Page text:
1. Disney’s Friends for Change Spread Conservation Message

    Disney stars, Ross Lynch and Laura Marano from Disney Channel’s Austin & Ally, joined TreePeople—a nonprofit dedicated to growing a sustainable future—to connect kids with nature and create green spaces at San Pedro Elementary School in Los Angeles.   More than 100 local students and Disney VoluntEARS planted 350 trees and gardens at the school. The project was made possible through a $100,000 grant from Disney that will also be used to liven up other campuses and educate more than 20,000 students across Los Angeles about how to green their homes and communities.   As part of Disney’s commitment to protecting the planet for future...
  2. USDA Forest Service Chief Visits Oakland

    USDA Forest Service Chief Tom Tidwell visited Oakland on Monday, August 20 to present a check for $181,000 to Oakland ReLeaf to support their Green Street Research, Demonstration and Education Project as well as tree planting and maintenance throughout the city of Oakland.   To see even more pictures of the event, visit California ReLeaf’s Facebook page.
  3. The Importance of Young Tree Care

    In 1995, California ReLeaf granted funds to Patrick’s Point Garden Club to plant 25 flowering cherry trees in Trinidad. Today, those trees have reached maturity thanks to the care and stewardship of the club. The care and maintenance of those trees is now being turned over to the City of Trinidad. To read more about these trees and the measures taken to make sure they thrived, read an article in the Times-Standard.   Young tree care is an important, especially in an urban setting. Proper care and pruning of young trees helps to ensure structurally sound growth and overall health....
  4. Santa Monica Registers First Urban Forest Protocol Project

    Congratulations to the City of Santa Monica and Walt Warriner Santa Monica’s Community Forester.  Their submission was accepted as the Climate Action Reserve’s (CAR) first urban forest project!  There is a tremendous opportunity to learn from Walt as the project goes through verification and begins quantifying carbon stored in trees already planted using the new Tree Carbon Calculator.   Check out our newsletter article here for more background information on this topic.
  5. Possible Cure for Sudden Oak Disease

    Marin County was ground zero for sudden oak death, so it’s only fitting that Marin is leading the way in eradicating the pathogen that causes the disease that has devastated oak forests in California and Oregon.  Scientists at the three-year-old National Ornamental Research Site at Dominican University in San Rafael unveiled breakthrough “green” technology they have developed using an ordinary commercial steamer to heat soil to 122 degrees, killing the sudden oak death pathogen.  Continue reading the article here.
  6. Budget Bill Boosts Urban Forestry Efforts

    Governor Jerry Brown has signed the primary component of the State’s 2012-2013 spending plan which seeks to close a $15.7 billion budget gap through deep cuts to multiple services, pay decreases for state workers, and reliance on the passage of a tax initiative that is slated for the November 2012 ballot.   While the 2012-13 budget is a mixed bag for multiple interests throughout California, urban forestry will see funding next year coming primarily from: $10 million included for the Environmental Enhancement and Mitigation Program, $20 million for a third and final round of urban greening grants through the Strategic...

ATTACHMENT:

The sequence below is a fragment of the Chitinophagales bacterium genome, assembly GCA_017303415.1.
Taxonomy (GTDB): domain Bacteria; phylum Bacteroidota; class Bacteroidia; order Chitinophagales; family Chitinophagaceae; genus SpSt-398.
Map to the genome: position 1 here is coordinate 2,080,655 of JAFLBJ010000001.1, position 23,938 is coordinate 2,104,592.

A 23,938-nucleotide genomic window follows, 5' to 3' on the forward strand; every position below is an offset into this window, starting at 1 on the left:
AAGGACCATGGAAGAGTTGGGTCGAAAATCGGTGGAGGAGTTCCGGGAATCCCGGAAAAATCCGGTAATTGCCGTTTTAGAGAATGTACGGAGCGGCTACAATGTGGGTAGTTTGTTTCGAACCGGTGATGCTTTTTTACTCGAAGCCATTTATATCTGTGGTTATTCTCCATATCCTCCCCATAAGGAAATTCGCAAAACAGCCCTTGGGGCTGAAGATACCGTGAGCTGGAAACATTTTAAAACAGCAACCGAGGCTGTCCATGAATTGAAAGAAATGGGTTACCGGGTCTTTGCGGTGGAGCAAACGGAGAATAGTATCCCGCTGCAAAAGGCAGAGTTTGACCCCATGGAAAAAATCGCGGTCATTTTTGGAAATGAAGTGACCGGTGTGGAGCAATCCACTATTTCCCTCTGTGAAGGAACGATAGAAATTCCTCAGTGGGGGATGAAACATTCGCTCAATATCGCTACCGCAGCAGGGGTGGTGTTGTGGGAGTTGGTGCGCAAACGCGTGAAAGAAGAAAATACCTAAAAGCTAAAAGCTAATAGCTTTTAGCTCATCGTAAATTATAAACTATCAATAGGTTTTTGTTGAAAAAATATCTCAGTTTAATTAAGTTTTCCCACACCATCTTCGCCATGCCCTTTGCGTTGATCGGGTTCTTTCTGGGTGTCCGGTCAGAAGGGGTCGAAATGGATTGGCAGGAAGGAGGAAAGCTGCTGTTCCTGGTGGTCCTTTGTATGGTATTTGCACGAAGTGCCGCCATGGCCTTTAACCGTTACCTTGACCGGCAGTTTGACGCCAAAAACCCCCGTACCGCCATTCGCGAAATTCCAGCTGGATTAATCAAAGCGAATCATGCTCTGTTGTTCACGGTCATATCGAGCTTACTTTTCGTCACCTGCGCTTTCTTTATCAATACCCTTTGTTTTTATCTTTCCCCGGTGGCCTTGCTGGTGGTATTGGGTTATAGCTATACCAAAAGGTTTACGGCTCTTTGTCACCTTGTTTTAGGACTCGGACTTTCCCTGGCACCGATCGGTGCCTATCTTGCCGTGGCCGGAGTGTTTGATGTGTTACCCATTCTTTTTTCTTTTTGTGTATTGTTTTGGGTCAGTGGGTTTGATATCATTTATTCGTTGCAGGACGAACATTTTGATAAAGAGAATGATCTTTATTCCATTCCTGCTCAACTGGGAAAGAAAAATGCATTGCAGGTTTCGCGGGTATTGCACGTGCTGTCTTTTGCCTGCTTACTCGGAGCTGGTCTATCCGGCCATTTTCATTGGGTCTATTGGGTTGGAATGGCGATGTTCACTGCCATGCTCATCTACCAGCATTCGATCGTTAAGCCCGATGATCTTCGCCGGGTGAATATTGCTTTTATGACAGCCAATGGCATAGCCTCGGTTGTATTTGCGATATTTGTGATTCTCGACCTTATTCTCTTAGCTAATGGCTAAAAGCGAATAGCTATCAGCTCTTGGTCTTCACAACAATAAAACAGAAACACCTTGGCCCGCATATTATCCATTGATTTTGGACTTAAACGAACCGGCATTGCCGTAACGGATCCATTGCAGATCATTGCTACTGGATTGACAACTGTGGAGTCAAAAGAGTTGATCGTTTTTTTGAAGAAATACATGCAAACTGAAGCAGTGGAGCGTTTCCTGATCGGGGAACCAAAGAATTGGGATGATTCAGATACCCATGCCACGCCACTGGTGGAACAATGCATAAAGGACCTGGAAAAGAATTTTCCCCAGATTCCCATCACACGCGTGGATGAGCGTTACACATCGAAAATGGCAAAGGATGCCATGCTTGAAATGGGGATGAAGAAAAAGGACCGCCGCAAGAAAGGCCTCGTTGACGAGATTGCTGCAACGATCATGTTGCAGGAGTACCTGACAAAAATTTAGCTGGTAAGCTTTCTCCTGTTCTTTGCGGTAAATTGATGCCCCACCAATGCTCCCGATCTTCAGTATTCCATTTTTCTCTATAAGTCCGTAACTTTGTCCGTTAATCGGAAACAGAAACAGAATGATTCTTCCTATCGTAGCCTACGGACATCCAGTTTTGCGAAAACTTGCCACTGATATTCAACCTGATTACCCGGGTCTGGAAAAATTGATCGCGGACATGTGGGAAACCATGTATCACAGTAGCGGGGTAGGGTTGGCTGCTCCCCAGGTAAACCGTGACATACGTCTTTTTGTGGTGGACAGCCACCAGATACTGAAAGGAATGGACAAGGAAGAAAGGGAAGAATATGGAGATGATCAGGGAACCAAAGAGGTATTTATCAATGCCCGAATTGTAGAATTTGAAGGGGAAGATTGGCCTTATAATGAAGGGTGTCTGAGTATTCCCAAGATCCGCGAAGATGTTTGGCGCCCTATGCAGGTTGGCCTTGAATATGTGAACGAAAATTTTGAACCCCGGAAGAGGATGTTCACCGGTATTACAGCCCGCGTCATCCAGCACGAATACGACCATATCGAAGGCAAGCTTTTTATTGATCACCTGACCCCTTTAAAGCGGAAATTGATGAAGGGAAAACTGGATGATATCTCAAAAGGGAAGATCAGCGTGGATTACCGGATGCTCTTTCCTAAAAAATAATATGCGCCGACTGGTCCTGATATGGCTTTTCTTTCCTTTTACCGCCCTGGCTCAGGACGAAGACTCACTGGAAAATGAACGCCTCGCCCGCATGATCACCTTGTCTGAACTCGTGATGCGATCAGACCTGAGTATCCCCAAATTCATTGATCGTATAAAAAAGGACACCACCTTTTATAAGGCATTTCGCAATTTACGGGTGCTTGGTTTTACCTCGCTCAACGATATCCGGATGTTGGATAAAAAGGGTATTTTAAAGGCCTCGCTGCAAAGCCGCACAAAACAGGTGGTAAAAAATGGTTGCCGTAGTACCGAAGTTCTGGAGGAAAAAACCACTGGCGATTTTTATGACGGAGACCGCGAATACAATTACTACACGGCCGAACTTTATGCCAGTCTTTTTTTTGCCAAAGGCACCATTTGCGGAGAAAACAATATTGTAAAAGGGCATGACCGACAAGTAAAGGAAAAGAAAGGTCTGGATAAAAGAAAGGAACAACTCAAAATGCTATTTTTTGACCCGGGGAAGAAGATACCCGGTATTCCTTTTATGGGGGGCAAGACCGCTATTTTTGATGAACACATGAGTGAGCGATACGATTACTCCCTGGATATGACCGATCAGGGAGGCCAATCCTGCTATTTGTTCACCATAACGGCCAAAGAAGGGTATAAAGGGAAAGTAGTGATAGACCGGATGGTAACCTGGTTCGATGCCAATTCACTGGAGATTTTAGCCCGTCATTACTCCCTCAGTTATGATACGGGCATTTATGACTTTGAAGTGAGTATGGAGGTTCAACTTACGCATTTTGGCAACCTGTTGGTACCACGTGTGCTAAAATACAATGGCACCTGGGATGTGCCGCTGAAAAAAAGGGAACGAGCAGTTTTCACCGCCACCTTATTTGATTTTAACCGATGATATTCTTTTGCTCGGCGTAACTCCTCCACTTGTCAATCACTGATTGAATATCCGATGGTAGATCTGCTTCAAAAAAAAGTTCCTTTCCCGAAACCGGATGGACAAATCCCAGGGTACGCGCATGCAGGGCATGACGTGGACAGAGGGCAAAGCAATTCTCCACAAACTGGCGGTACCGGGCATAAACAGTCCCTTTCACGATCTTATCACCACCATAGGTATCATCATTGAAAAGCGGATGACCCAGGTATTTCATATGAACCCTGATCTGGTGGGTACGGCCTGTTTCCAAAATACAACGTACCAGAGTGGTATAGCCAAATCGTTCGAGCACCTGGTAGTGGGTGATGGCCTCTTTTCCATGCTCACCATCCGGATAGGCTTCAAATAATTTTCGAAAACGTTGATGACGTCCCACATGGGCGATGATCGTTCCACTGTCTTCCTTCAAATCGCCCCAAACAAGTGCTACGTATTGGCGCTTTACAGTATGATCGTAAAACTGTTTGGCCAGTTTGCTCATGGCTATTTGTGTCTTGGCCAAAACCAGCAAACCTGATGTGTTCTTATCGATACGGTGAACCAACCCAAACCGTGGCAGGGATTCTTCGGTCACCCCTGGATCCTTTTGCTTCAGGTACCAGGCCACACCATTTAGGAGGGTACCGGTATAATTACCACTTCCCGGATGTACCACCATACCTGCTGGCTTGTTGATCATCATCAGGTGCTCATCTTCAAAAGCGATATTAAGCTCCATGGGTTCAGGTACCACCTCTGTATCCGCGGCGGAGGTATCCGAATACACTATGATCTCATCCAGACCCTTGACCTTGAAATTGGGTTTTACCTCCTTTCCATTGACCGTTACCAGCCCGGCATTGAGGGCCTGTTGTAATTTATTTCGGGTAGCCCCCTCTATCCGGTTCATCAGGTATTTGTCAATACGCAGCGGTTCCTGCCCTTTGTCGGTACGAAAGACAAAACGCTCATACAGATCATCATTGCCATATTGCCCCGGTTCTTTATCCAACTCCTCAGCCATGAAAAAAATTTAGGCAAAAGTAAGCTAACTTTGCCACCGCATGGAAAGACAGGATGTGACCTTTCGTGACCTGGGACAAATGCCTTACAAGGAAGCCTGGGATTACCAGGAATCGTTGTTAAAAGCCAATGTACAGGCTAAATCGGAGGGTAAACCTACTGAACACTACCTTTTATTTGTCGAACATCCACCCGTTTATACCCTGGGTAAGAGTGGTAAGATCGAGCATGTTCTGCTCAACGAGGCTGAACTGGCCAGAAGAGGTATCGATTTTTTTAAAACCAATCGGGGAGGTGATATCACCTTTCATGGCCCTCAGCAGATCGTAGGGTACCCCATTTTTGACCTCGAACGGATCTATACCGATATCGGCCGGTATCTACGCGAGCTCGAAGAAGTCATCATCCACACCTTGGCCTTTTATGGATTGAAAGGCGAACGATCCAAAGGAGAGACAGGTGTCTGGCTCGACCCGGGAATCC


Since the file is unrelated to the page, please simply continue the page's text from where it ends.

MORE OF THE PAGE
7. L.A. Climate Study Shows Need for Cooling Effect of Tree Canopies

    Los Angeles, CA (June 19, 2012)- The City of Los Angeles has announced findings from one of the most sophisticated regional climate studies ever produced, predicting temperatures for as far out as the years 2041 – 2060. The bottom line: it’s going to get hot.   According to Los Angeles Mayor Antonio Villaraigosa, this research lays the groundwork for local governments, utilities, and others to prepare for climate change. This includes, according to the Mayor, “replacing incentives with building codes requiring ‘green’ and ‘cool’ roofs, cool pavements, tree canopies and parks.”   UCLA climate scientists say the number of days topping...
  8. Goldspotted Oak Borer Found in Fallbrook

    Deadly pest threatens local oak trees; infested firewood transported into other areas are of paramount concern   Thursday, May 24th, 2012 Fallbrook Bonsall Village News Andrea Verdin Staff Writer     Fallbrook’s iconic oaks might be in grave danger of infestation and destruction.   According to Jess Stoffel, vegetation manager for the County of San Diego, the goldspotted oak borer (GSOB), or agrilus coxalis, was first detected in the county in 2004 during a trap survey for invasive tree pests.   “In 2008 this borer was linked to elevated levels of oak mortality ongoing in San Diego County since 2002,”...
  9. Benicia Branches Out to Improve Air Quality

    Understanding And Valuing Benicia’s Urban Forest Jeanne Steinmann Before the gold rush in 1850, Benicia’s hills and flats made for a rather barren landscape. In 1855, humorist George H. Derby, an army Lieutenant, is reported to have liked the people of Benicia, but not the place, as it was “not yet paradise” due to the lack of trees. The dearth of trees is also well documented through old photographs and written records. Our landscape has changed dramatically with the planting of many trees over the past 160 years. In 2004, the City began taking a serious look at the care...